In this sudden era of self-isolation and home working, it would be an opportune time to have a leisurely spring clean and declutter. As well as a good cathartic task, it may throw some opportunities for the charity retail sector.
One of the benefits of donating your pre-loved items is that it will raise money for good causes, which in this unprecedented time, is more important than ever. The charity retail sector raised over £330million last year, 11% up on the previous year, which is sure to suffer greatly this year. Staying home can be a great time to do a spring clean and declutter and set items aside to take down to your local charity shops when they re-open.
Don’t know where to start with your clear out? Here are some top tips:
1. Organisation is the key
Write ‘Keep’, ‘Throw’ and ‘Donate’ on three pieces of paper and create clear piles of what you will keep, throw away (responsibly, of course!) and put aside to donate to charity.
2. Is it functional?
Ask yourself, does this item have a purpose? Is it useful in your everyday life? If not, consider whether it adds value in other ways. If it doesn’t, it could be time to set it aside.
3. Have you used/looked at/worn it in the last year?
We often keep things out of habit, and sometimes we simply stop ‘noticing’ items and objects because they have been there for so long. Be ruthless and take each item and really think, have you used/looked at/worn it in the last year? If the answer is ‘no’, then what are the chances that you will in the next year. Could this item be repurposed? Or given a new home?
4. Does it fit you?
It won’t be the first time, and it probably won’t be the last either, but sometimes we buy clothes that we promise ourselves to slim in to, and never actually get around to committing to it. These clothes remain unworn hanging in wardrobes for aeons. Give them a new lease of life, and let go of the guilt and pressure surrounding that particular item. Another slightly depressing wardrobe fact is that we naturally outgrow clothes as our bodies change shape with time. Try on your entire collection and see what comfortably fits – if there’s a few things which are a little too tight, or a little too big, consider altering them or adding them on the ‘donate’ pile.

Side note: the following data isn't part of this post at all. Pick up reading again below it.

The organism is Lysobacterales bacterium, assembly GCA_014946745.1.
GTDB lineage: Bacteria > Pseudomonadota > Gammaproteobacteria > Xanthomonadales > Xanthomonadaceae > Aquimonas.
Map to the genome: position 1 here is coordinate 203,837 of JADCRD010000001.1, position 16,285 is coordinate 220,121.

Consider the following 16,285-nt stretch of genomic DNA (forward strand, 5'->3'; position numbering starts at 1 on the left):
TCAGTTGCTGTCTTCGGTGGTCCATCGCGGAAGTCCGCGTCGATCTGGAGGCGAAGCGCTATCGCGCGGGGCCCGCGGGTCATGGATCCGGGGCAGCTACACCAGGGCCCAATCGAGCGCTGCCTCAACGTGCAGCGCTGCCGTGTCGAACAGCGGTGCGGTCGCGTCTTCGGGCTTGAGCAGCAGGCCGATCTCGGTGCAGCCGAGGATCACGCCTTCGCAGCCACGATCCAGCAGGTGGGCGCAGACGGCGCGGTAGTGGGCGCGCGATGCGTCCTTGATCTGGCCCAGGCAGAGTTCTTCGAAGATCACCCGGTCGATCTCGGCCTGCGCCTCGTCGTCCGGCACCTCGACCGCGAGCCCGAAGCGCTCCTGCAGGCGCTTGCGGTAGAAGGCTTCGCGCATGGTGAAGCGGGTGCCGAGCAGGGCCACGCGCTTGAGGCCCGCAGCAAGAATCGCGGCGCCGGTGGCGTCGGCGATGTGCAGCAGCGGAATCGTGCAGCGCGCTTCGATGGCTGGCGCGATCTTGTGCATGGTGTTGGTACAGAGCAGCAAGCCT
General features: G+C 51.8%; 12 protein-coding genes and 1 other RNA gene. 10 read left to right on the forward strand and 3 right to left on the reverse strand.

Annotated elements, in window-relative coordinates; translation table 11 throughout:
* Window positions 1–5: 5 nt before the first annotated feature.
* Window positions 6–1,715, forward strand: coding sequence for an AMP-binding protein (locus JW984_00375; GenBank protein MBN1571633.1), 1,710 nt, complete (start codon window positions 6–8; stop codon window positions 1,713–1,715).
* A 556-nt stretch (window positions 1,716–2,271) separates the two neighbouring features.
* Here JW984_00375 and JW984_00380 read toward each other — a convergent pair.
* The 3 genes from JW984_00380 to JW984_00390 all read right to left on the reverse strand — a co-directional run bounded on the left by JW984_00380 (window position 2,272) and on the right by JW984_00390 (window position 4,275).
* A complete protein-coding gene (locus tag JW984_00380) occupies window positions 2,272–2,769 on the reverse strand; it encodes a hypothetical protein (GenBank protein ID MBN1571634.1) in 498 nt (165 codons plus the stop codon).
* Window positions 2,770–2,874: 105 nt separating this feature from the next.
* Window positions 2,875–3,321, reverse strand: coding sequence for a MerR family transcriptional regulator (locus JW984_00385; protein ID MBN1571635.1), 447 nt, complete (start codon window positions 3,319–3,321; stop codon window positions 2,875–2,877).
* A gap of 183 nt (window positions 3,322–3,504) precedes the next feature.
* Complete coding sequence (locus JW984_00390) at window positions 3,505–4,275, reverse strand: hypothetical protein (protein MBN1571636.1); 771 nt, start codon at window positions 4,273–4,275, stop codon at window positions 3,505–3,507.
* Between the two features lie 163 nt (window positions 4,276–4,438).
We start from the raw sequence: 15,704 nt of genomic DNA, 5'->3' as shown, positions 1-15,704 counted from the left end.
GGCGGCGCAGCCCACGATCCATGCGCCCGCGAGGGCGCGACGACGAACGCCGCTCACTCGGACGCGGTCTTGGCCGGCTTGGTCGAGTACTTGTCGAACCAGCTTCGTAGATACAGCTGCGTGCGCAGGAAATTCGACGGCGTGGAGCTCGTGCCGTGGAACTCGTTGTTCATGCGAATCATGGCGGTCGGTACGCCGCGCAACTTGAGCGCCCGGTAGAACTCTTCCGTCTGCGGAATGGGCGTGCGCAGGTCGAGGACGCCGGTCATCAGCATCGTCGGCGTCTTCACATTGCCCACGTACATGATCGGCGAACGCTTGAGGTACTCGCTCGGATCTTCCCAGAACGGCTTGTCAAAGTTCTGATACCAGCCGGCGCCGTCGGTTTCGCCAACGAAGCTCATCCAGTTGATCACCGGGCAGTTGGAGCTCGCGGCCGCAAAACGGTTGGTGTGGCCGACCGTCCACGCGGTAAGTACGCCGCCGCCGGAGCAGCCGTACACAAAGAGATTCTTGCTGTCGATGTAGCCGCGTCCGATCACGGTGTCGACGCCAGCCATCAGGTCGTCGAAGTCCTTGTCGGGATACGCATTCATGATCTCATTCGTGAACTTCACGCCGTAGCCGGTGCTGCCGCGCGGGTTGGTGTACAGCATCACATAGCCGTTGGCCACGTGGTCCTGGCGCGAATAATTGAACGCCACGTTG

5. Does it spark joy?
In Marie Kondo’s words, ‘does it give you that little spark of happiness?’ If the answer is ‘no’ then you know what to do!
6. Could it benefit someone else? Could someone else make use of it?
Take on another perspective when having a clear out – consider each item, and if you aren’t using/wearing it, could someone else? Is there any life/wear left in the item that someone else could enjoy?
Less than three weeks ago, we reported that charity shops achieved the highest average turnover since 2014, at £2,500 per shop, per week. There are 11,200 shops in the UK, which amounts to an astounding £29 million a week being raised for amazing causes. Add on to this cancelled events and street fundraising, and our country’s charities will be in a truly sad financial position when the current crisis is over. If you could set aside your pre-loved items to donate once charity shops have re-opened, they could be of use to someone else, and raise much-needed cash for these incredible charities. Please avoid leaving donations on doorsteps as staff are not able to take them in, rendering them either ruined by the weather or stolen, and would be considered fly-tipping.